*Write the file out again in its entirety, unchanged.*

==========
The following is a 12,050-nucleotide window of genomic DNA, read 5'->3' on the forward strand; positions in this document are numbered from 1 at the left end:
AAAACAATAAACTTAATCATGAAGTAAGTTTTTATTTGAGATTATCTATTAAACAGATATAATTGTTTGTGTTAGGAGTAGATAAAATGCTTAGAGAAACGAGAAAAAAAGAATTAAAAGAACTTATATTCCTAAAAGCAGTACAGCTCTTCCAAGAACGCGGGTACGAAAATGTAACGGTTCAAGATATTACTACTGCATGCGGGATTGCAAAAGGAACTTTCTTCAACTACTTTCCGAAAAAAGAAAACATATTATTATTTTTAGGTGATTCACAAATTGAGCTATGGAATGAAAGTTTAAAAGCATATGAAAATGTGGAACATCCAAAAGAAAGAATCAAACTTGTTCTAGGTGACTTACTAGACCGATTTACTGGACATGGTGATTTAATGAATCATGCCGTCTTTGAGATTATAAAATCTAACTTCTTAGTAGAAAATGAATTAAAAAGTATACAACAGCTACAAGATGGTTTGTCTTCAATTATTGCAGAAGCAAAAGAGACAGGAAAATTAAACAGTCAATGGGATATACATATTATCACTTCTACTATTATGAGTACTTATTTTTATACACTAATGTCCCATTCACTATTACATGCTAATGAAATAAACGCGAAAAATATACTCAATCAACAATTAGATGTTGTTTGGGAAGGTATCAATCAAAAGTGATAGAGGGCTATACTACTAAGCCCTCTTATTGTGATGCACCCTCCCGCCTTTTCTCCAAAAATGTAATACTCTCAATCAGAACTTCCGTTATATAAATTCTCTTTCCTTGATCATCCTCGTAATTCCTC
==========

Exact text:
The following is a 12,050-nucleotide window of genomic DNA, read 5'->3' on the forward strand; positions in this document are numbered from 1 at the left end:
AAAACAATAAACTTAATCATGAAGTAAGTTTTTATTTGAGATTATCTATTAAACAGATATAATTGTTTGTGTTAGGAGTAGATAAAATGCTTAGAGAAACGAGAAAAAAAGAATTAAAAGAACTTATATTCCTAAAAGCAGTACAGCTCTTCCAAGAACGCGGGTACGAAAATGTAACGGTTCAAGATATTACTACTGCATGCGGGATTGCAAAAGGAACTTTCTTCAACTACTTTCCGAAAAAAGAAAACATATTATTATTTTTAGGTGATTCACAAATTGAGCTATGGAATGAAAGTTTAAAAGCATATGAAAATGTGGAACATCCAAAAGAAAGAATCAAACTTGTTCTAGGTGACTTACTAGACCGATTTACTGGACATGGTGATTTAATGAATCATGCCGTCTTTGAGATTATAAAATCTAACTTCTTAGTAGAAAATGAATTAAAAAGTATACAACAGCTACAAGATGGTTTGTCTTCAATTATTGCAGAAGCAAAAGAGACAGGAAAATTAAACAGTCAATGGGATATACATATTATCACTTCTACTATTATGAGTACTTATTTTTATACACTAATGTCCCATTCACTATTACATGCTAATGAAATAAACGCGAAAAATATACTCAATCAACAATTAGATGTTGTTTGGGAAGGTATCAATCAAAAGTGATAGAGGGCTATACTACTAAGCCCTCTTATTGTGATGCACCCTCCCGCCTTTTCTCCAAAAATGTAATACTCTCAATCAGAACTTCCGTTATATAAATTCTCTTTCCTTGATCATCCTCGTAATTCCTC